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Calderón And Lula Call For “New Era” In Relations Between Mexico And Brazil

By Dialogo
August 19, 2009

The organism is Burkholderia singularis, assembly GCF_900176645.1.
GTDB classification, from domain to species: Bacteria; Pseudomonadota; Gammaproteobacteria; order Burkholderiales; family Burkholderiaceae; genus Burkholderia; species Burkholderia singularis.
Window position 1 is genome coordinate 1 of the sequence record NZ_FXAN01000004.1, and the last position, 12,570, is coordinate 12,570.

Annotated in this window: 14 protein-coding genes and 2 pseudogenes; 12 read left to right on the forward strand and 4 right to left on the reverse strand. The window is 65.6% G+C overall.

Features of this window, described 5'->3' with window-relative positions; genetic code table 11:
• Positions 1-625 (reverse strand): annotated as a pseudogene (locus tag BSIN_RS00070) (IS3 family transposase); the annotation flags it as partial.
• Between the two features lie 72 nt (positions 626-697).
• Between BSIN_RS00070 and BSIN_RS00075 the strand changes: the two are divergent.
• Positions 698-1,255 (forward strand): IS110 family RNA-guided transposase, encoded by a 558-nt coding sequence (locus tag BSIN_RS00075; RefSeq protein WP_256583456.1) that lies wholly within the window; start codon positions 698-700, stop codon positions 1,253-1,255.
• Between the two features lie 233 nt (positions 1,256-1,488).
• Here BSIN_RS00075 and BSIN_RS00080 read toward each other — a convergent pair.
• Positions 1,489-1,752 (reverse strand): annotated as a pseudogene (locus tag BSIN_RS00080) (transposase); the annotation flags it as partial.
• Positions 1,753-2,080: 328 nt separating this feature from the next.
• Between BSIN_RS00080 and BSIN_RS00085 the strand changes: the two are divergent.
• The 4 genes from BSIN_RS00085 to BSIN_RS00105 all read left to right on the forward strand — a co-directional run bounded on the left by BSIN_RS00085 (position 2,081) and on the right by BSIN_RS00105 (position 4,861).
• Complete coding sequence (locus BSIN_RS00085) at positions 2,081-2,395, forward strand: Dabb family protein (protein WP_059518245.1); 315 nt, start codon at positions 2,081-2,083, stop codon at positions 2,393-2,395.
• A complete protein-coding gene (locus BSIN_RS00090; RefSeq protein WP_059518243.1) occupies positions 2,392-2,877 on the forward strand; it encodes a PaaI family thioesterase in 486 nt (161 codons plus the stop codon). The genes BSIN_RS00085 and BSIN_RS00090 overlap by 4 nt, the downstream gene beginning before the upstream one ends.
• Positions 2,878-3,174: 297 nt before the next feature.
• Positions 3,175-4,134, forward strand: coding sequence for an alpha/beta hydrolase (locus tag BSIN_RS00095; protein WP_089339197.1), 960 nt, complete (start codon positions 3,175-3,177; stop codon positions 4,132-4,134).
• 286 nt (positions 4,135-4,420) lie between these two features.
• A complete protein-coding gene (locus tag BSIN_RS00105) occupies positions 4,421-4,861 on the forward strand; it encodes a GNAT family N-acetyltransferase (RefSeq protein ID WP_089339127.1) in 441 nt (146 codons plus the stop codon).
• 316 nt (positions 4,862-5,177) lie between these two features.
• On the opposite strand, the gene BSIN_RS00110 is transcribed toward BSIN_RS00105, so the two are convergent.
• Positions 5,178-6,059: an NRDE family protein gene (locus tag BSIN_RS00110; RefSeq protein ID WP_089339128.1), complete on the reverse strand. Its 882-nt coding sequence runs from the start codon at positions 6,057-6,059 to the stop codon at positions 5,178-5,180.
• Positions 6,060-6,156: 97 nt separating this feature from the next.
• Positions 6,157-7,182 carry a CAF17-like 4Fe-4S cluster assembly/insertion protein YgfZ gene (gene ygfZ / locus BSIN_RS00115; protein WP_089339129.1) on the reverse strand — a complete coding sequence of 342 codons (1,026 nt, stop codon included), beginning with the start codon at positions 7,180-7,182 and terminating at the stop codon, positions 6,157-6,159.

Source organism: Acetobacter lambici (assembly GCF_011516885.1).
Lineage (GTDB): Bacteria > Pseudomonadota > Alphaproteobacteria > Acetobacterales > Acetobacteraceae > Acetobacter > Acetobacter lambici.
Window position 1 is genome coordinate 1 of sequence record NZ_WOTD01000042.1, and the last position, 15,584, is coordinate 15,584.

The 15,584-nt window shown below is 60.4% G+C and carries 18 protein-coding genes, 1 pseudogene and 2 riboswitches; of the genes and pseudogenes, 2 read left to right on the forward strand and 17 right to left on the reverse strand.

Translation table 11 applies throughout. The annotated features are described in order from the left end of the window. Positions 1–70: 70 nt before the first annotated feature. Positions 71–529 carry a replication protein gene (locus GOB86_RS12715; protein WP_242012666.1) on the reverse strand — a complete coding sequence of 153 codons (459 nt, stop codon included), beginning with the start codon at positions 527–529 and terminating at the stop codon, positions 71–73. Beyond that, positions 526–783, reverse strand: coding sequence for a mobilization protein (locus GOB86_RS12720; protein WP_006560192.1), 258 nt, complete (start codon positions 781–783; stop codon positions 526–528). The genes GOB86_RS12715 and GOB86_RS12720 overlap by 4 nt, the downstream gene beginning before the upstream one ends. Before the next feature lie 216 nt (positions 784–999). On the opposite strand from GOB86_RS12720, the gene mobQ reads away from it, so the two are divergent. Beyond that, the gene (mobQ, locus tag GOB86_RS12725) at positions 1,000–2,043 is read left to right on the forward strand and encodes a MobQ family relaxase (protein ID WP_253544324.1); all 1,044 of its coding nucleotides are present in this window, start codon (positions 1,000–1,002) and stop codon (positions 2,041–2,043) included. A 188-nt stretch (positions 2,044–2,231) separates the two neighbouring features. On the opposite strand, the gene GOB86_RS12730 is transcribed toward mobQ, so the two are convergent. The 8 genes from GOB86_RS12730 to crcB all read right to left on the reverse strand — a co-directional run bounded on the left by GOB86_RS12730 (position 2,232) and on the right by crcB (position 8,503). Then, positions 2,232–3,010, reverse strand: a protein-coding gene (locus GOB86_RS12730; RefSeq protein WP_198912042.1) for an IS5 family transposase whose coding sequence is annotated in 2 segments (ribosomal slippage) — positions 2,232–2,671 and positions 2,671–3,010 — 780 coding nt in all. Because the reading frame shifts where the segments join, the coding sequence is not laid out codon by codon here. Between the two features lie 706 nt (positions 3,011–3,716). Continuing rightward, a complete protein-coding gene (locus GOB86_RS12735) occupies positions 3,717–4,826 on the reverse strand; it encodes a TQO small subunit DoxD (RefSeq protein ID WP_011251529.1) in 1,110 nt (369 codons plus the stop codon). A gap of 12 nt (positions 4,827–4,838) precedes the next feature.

The presidents of Mexico and Brazil, Felipe Calderón and Luiz Inácio Lula da Silva, called for a “new era” in relations between the two Latin American giants, with an effort to increase trade and possible cooperation agreements in the oil sector. “It’s inconceivable, from the economic perspective, that the bilateral trade between two countries that have 300 million inhabitants between them, with more or less equivalent GDP and similar per capita income, is 7.4 billion dollars. It’s incomprehensible. That’s nothing,” Lula said in an address at the foreign ministry after a two-hour meeting. The Brazilian president emphasized that he has dreamed for several years of “a Mexico looking toward South America, just as I have dreamed of Brazil paying more attention to Central America and the Caribbean. We need a new era in relations” between our countries, he said. For his part, Calderón supported Lula’s declarations when he affirmed that “Mexico and Brazil represent almost 70% of Latin America’s Gross Domestic Product (GDP), and therefore it’s not conceivable that two such strong economies have this level of trade relations.” In the meeting at the foreign ministry, Calderón and Lula touched on a variety of alternatives for promoting trade in accordance with the level of the two countries. One of the alternatives analyzed was the promotion of a cooperation agreement between the state oil companies Pemex and Petrobras. President Calderón himself met with the head of Petrobras, Sergio Gabrielli, in Rio de Janeiro on Sunday. Another possibility was floated by Calderón on Saturday in a meeting with Brazilian entrepreneurs: opening discussions to negotiate a free-trade agreement between the two countries. “Free-trade agreements benefit everyone. Mexico currently has agreements of this kind with forty-four countries, and Brazilian entrepreneurs could benefit from being part of an understanding of this kind,” Calderón noted.